The secret to management – benign dictatorship
‘Abel, your fired. Out’. With those words, interrupting his own employee meeting, Tim Armstrong, CEO of Patch, AOL’s local news subsidiary, fired his creative director, with hundreds of other employees listening in by conference call. Here’s a man who’s learned one half of benign dictatorship, the secret of management, without learning the other half. It only works in combination.
This brutal incident was recorded during a staff meeting to announce large scale job cut-backs and Mr Armstrong took the opportunity to lay down rules. If people thought the situation was a joke, if they wanted to fool around, they should leave Patch today. If they didn’t use the company’s product themselves, they should leave also. He said if people wanted someone to blame for what was happening, they should blame him. And he said if people thought that leaking what was going on inside Patch would make him alter his course, they were wrong. The overall tone is ‘I’m a tough-minded, serious leader’, with a threatening undercurrent. At this point, the doomed Abel takes a photograph.
The audio recording is fascinating, not only for the bizarre sacking, but because of the insight it gives into a certain type of manager. Look, management is difficult. Your employees are not always up to the mark. Business is competitive and in a fight for survival big changes have to be made. This is hard going for everyone, but the leader is the person responsible. It calls for tough-minded, serious people. It needs dictators.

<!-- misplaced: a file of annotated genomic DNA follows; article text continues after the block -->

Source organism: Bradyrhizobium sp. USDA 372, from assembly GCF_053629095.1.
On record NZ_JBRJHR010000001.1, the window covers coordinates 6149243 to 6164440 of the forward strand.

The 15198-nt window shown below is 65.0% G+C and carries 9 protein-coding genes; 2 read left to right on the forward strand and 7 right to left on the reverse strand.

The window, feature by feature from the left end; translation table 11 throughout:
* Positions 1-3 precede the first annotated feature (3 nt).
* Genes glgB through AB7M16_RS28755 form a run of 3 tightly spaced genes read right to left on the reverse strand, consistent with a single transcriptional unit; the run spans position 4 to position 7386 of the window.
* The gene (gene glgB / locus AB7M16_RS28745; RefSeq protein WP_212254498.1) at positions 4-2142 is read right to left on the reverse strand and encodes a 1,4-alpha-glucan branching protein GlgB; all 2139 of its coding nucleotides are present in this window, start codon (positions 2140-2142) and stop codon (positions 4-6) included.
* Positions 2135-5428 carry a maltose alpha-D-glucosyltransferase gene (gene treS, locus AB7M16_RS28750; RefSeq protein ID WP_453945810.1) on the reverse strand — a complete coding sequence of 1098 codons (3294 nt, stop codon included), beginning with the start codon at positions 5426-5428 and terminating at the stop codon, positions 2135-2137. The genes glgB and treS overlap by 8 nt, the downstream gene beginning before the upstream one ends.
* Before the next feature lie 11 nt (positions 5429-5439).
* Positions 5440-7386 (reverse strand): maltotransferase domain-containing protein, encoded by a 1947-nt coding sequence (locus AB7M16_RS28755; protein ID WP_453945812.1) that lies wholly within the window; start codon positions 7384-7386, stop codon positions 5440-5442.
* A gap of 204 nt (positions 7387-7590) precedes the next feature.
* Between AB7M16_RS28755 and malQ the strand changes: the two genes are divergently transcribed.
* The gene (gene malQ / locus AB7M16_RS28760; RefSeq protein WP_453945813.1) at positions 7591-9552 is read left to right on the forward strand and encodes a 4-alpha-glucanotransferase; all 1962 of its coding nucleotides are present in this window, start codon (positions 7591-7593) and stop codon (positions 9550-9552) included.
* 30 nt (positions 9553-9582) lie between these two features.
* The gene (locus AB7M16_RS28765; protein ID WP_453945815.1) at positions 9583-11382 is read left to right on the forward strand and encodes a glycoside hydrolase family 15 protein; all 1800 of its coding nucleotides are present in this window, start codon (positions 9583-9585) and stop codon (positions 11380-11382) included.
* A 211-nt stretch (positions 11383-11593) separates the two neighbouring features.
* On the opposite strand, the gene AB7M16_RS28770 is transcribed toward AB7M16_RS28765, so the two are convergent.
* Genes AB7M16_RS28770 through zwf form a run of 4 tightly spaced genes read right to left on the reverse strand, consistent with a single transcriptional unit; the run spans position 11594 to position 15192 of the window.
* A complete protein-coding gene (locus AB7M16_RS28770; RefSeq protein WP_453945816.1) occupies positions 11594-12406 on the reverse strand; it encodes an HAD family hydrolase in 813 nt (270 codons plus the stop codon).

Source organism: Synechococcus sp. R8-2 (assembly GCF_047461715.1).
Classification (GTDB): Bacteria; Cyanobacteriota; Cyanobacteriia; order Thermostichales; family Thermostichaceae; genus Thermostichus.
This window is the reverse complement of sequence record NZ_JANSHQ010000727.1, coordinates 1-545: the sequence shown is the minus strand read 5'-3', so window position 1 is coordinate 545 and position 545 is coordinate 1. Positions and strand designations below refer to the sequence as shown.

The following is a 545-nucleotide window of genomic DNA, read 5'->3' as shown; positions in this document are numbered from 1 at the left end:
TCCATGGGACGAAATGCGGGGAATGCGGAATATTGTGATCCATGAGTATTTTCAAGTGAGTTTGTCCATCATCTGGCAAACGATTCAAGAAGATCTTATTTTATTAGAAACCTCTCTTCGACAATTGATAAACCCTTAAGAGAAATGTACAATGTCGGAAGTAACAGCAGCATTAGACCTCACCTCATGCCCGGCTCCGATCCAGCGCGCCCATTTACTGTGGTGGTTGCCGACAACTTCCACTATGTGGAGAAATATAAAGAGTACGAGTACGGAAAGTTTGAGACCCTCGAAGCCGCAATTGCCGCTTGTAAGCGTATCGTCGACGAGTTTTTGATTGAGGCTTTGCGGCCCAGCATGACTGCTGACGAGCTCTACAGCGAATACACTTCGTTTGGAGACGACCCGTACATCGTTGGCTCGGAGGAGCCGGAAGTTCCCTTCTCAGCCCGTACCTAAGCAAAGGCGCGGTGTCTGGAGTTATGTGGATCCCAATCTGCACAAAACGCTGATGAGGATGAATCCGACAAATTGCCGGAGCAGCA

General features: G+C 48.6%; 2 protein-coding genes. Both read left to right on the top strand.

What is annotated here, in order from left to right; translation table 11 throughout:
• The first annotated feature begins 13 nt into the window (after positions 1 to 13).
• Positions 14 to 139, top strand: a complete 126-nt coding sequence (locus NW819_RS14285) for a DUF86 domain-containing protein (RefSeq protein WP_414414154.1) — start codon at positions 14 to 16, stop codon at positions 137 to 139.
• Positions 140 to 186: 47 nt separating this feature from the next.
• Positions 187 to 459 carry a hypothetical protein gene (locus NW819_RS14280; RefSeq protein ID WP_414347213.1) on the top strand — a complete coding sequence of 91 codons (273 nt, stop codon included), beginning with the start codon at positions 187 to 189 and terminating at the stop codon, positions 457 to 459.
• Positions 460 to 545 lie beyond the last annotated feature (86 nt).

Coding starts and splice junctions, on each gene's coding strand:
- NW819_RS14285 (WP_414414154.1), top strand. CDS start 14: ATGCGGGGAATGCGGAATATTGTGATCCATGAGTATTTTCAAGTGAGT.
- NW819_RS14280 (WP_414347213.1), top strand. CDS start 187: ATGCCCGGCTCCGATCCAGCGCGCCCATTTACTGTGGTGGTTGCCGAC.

Being tough-minded and serious all day, every day is exhausting. That path leads you to the door of people like Tim Armstrong: the sort of unpredictable, inconsistent, bullying behaviour of genuine dictators. You end up managing by fear. It’s a leadership strategy, but not one likely to achieve success in the long-term. The solution is benign dictatorship. It’s a management style that blends the tough minded and serious, with self-awareness.
Of what should you be aware?
Firstly, that working in organisations is a slightly unreal situation, not unlike being with your family on Christmas Day: you get on, you have a lot of experiences in common, but too long in each other’s company and you want to kill each other. The effect is slightly ludicrous and quite funny, but it’s your livelihood so it tends to be taken too seriously. Don’t be afraid to poke fun at it, and yourself.
Secondly, you can’t do it all on your own. No matter how competent you are, eventually you will drain your batteries and need help. Build a support network of people you like, can share a joke with, who’s opinions you respect, and with whom you can develop alliances. They can be employees, colleagues or bosses. It needn’t be a large group or become a clique.
Lastly, get out more. While in character, don’t forget there are some things on which you can make concessions (see my Comfy Chair Hypothesis of change management). You can afford to let the little things slide or give people a third chance. It won’t make you fatally weak. Have a heart.
If a recording of my earliest staff announcements had been made and leaked on the internet, it would have made amusing listening. All ‘Hey, guys! I’ve just had this really great idea’ to a bunch of arms-folded people who didn’t much enjoy their work or like their colleagues. You’d listen to all the touchy-feely stuff and think, ‘He’s not going to get far with that plan’. ‘Benign’ without ‘dictatorship’ doesn’t get you very far.
I had a colleague who had a reputation as a hard man. He was certainly assertive but was also great fun to work with. When I suggested to him he wasn’t as fierce as his reputation, he explained this reputation could be traced back to a single spectacular confrontation many years earlier and ever since then he’d found that people, knowing about this incident, were generally less inclined to go up against him. Consequently, he could afford to be easy-going and affable most of the time. His name was Fred Trussell and he is my role model for Benign Dictatorship.